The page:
Politifact on Walker: "No Movement So Far on Promise to Add 10,000 Businesses"
During Wisconsin Governor Scott Walker's 2010 campaign, he made two related promises. One was to bring 250,000 new jobs to Wisconsin by the end of his term, and the other was to create 10,000 new businesses in Wisconsin. The Milwaukee Journal Sentinel took a look at the number. Politifact found that "the numbers have gone backwards." One year into Walker's term there were 9,485 fewer businesses. As of April the numbers had improved slightly, but Wisconsin was still down 4,338 businesses from when Walker took office. The paper goes on to say that on the campaign trail Walker has been using numbers that only represent newly registered businesses, not taking into account businesses that have failed or ceased to operate. "In sum, Walker has made no movement so far on his promise to add 10,000 businesses."
Legislator Cites Wolf Hunting Bill as Job Creation Tool
Greater Wisconsin Political Fund, an independent expenditure group that does not disclose its funders, released a new television ad today containing embarrassing video of Senator Terry Moulton (R-Chippewa Falls), one of the three Wisconsin Senators targeted for recall by state Democrats. The video shows Moulton at a town hall forum, hosted by the Eau Claire Chamber of Commerce, being asked what the Wisconsin legislature did to create jobs in the past year. Moulton visibly struggles to come up with an answer then says: "this may be strange but bear with me," before launching into a description of a new bill to allow wolf hunting in the state of Wisconsin.
Walker Ads Blame Barrett for Milwaukee Jobs Situation
The Walker camp has brushed off an old theme against Milwaukee Mayor Tom Barrett, who is challenging Wisconsin Governor Walker in the recall campaign scheduled for June 5. "Tom Barrett has failed in Milwaukee for eight years," states the grave announcer. "Don't let him take Wisconsin backwards." The ad seeks to blame the Mayor for the lack of jobs and rising poverty in Wisconsin's largest city. It follows on Walker's April 30 pledge to invest $100,000,000 in an economic development plan targeting Milwaukee's inner city. Yet this aid was not included in the governor's budget bill, but came in the form of proposed loans (bonding and borrowing) 36 days before the recall election. Ironically, Walker has been in charge of the two budgets with a far larger capacity to aid Milwaukee's inner city had he wished to do so, the Milwaukee County budget and the Wisconsin biennial budget. Jon Peacock director of Wisconsin's Council on Children and Families points out that Walker's biennial budget drove Milwaukee families deeper into poverty. For example, a family of four with an income of $32,500 whose kids are insured through state medicaid would see its income drop by more than $1,200 this year due to increased BadgerCarePlus health premiums and a reduction in the state Earned Income Tax Credit. Jack Norman, research director of the Institute for Wisconsin's Future, estimates that Walker's budget cuts account for 4,800 lost jobs in Milwaukee County alone in 2011-2012, fueling Wisconsin's plunge into the last place in job creation in the country. Wisconsin was the only state with statistically significant job loss over the last year shedding some 23,900 jobs from March 2011-2012.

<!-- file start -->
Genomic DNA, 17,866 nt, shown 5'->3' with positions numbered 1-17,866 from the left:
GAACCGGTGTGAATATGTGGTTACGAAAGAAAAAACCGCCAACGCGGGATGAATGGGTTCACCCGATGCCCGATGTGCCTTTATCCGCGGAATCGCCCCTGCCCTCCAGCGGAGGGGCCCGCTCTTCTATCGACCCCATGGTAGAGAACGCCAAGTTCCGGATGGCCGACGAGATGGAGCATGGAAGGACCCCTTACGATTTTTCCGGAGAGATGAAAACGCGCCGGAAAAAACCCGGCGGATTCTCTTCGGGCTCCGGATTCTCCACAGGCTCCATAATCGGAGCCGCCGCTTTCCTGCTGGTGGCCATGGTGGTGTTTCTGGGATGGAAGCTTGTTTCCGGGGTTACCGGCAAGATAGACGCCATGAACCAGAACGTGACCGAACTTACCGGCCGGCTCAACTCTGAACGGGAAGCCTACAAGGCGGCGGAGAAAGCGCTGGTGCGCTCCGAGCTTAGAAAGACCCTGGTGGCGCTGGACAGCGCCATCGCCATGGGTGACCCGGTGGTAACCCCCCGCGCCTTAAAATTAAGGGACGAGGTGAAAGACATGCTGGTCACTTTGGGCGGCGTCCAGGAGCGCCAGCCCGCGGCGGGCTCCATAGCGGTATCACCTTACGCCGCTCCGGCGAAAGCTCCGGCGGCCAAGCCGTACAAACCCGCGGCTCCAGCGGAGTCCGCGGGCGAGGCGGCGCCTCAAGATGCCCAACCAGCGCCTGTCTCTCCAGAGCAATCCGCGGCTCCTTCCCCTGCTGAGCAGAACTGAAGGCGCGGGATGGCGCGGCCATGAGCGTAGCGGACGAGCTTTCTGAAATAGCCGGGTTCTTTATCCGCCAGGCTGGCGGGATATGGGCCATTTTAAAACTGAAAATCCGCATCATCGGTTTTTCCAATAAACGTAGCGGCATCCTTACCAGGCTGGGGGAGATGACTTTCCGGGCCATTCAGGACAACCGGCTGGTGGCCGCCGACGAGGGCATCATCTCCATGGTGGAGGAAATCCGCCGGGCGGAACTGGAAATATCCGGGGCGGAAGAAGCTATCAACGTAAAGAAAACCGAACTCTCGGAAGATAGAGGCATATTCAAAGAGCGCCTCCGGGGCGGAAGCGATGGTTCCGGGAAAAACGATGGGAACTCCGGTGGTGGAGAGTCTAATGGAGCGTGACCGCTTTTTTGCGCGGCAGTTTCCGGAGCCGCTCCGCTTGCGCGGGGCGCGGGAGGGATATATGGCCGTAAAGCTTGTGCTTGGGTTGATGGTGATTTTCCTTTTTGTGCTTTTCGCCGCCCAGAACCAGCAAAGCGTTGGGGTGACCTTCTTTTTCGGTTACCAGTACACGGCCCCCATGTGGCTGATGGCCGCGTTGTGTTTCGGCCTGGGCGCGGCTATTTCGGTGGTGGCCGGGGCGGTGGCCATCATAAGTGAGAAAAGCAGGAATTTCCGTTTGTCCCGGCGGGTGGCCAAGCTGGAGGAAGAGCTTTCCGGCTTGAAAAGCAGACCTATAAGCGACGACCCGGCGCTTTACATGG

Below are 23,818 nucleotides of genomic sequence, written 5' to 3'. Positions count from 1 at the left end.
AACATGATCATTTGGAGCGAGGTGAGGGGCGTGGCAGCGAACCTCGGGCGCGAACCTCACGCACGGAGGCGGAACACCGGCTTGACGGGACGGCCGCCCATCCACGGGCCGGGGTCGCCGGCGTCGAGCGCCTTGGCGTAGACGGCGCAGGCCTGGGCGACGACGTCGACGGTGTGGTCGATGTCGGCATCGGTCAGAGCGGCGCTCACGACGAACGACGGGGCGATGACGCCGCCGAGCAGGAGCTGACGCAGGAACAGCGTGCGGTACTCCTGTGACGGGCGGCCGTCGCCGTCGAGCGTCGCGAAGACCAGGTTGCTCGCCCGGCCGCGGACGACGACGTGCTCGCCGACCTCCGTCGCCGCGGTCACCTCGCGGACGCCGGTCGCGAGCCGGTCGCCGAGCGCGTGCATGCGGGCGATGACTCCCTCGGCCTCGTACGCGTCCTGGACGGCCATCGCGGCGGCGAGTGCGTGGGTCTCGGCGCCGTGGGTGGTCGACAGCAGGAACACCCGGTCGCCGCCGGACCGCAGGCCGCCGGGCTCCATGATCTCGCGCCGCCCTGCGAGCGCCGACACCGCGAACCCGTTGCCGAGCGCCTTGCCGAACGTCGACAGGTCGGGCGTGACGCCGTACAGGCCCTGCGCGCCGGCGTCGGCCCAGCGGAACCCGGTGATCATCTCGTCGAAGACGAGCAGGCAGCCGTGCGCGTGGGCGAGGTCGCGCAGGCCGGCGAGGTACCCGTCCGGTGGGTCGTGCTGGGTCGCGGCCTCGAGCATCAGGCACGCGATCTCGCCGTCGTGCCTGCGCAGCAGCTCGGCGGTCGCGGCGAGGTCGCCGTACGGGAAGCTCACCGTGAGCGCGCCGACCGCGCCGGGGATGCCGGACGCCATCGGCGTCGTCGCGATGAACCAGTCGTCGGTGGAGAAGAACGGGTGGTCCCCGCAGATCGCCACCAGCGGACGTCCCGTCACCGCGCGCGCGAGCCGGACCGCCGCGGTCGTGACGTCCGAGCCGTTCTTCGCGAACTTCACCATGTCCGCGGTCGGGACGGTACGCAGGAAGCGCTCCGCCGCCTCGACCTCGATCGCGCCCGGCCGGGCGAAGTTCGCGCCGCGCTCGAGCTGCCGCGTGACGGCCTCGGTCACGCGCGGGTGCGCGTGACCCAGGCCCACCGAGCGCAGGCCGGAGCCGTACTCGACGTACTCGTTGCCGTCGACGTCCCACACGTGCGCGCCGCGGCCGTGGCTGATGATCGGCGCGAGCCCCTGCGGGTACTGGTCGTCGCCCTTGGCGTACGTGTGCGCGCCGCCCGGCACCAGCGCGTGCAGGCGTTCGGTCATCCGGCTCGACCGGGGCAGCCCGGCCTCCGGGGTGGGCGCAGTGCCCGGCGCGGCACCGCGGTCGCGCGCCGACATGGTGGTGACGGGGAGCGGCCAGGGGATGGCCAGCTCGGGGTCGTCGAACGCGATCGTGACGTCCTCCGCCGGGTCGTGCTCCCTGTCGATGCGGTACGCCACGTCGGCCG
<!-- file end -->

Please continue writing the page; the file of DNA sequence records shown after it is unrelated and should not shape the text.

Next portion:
New, Unofficial Jobs Numbers Anticipated from Governor's Office
Governor Scott Walker announced that new jobs numbers from his first year as governor would be revised and released by his office later this week. Official sources show that Wisconsin lost 23,900 jobs between March 2011 and March 2012. According to the Milwaukee Journal Sentinel, "the 23,900 loss was the largest among all states. No other state lost more than 3,500 for the period." The Walker proposal to come up with his own jobs numbers have opponents crying foul. Milwaukee Mayor Tom Barrett predicted that Walker will "cook the books."
The Center for Media and Democracy does not endorse or oppose any candidate for office. Since 1993, CMD has been reporting on corporate spin and government propaganda, exposing public relations tactics, and debunking PR campaigns.